7. 7. Why Nodd? Nodd is Reviewer Friendly. Nodd prompts are quick and to the point. Most can be answered with a single click, directly in the prompt email. Nodd prompts are structured to help reviewers provide c o n s t r u c t i v e f e e d b a c k without a lot of thinking pain. Nodd prompts are fun. Not “roller coaster” fun, but at least as fun as workplace feedback software can be. Quick. Structured. Fun-ish. “Normally I just randomly click 4s and 5s on surveys. But this got me to actually slow down and think about it.” - Research Participant "I loved the emojis and the survey format was awesome. I was engaged the whole time. Excellent platform” - Research Participant “It's like the Slack of 1:1s.” - Research Participant Reviewers stop participating if they feel disengaged, overwhelmed, or lose sight of the impact of their feedback. Or, worse yet, they turn to trolling and damaging the signal from otherwise engaged, legitimate responses. So Nodd prompts are: Reviewers Say:
  8. 8. Thanks! Email Eli Holder to get signed up. Questions, comments and feedback are also welcome and appreciated!
  9. 9. Appendix.
  10. 10. “Loops” capture feedback about a particular topic from a particular group of people. They have 3 parts: 3. A set of reviewers to give feedback. We recommend at least enough people to eat a large pizza (6 to 8). This might include the team you lead, internal company clients, peers from other departments, your stakeholders, or even your manager. 1. A Prompt (or Topic). Different prompts have different strengths. We recommend starting with the Simple Personal prompt. 2. A Frequency that works for you and your team. We recommend biweekly. How It Works (in detail). Step 1: Creating a Loop.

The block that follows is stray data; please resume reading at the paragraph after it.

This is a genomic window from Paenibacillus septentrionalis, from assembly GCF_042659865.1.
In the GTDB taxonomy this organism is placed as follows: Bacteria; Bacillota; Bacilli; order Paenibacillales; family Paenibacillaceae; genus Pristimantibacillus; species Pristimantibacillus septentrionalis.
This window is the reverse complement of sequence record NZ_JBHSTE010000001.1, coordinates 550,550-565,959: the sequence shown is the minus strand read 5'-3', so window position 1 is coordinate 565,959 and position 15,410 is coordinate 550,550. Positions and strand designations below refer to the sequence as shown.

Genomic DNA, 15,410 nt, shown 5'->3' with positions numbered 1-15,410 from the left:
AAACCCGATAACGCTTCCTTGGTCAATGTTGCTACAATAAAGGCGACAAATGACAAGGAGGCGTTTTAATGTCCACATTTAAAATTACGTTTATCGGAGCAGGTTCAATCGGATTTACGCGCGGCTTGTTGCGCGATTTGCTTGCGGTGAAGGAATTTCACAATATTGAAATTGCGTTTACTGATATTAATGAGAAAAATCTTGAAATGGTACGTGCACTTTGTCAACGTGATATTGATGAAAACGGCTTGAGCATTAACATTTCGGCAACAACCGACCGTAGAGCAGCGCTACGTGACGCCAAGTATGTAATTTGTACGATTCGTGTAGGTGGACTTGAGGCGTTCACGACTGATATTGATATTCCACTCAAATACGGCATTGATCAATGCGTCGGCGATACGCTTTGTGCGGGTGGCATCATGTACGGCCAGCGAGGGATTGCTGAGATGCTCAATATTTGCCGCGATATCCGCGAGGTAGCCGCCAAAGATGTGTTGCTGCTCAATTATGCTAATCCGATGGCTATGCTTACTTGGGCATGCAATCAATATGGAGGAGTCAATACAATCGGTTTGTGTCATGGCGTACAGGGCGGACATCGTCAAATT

11. 11. Once a loop is created, Nodd prompts the reviewers on your behalf, every week, every 2 weeks or every month. Prompts are sent directly to the reviewer’s email (or Slack) and most can be answered with a single click. 1. Reviewer gets email. 2. Reviewer clicks response. 3. Reviewer adds detail. How It Works (in detail). Step 2: Reviewers Respond to Prompts.
  12. 12. Quantitative Feedback. Because ratings are easy (and safe) to give, they encourage high response rates and better represent the pulse of the team. Users interpret them as a canary-in-the-coal-mine: “Ideally you’re getting a thumbs up every week, but if you’re having a bad week… you see ‘oh s***, my number is 2.0… I need to reflect and figure out what did I do? And maybe I need to go have a conversation with someone.” - Research Participant How It Works (in detail). Step 3a: Interpreting Feedback. Presenting ratings over time reinforces this: it’s not as important (or realistic) to expect high marks every week. What counts is, when you see a dip, can you learn from it?
  13. 13. Qualitative Feedback. Qualitative questions are designed to gently guide reviewers toward more constructive feedback. The Simple Personal Prompt, for example, uses a madlib to encourage the personal feedback “golden rule”: Identifying behaviors & illustrating their impact. It’s great for discovering blind-spots: “When <manager> criticizes employees in front of everyone, it lowers our team spirit.” - Anonymous Tester “When <manager> addresses clients in an overly casual way, it causes them to react in an overly informal way, and make requests for services that we do not usually do.” - Anonymous Tester "When <chef> comes up with new menu items, it causes inspiration within the team. He might consider: Let team members contribute to coming up with dishes, as well" - Anonymous Tester How It Works (in detail). Step 3b: Interpreting Feedback.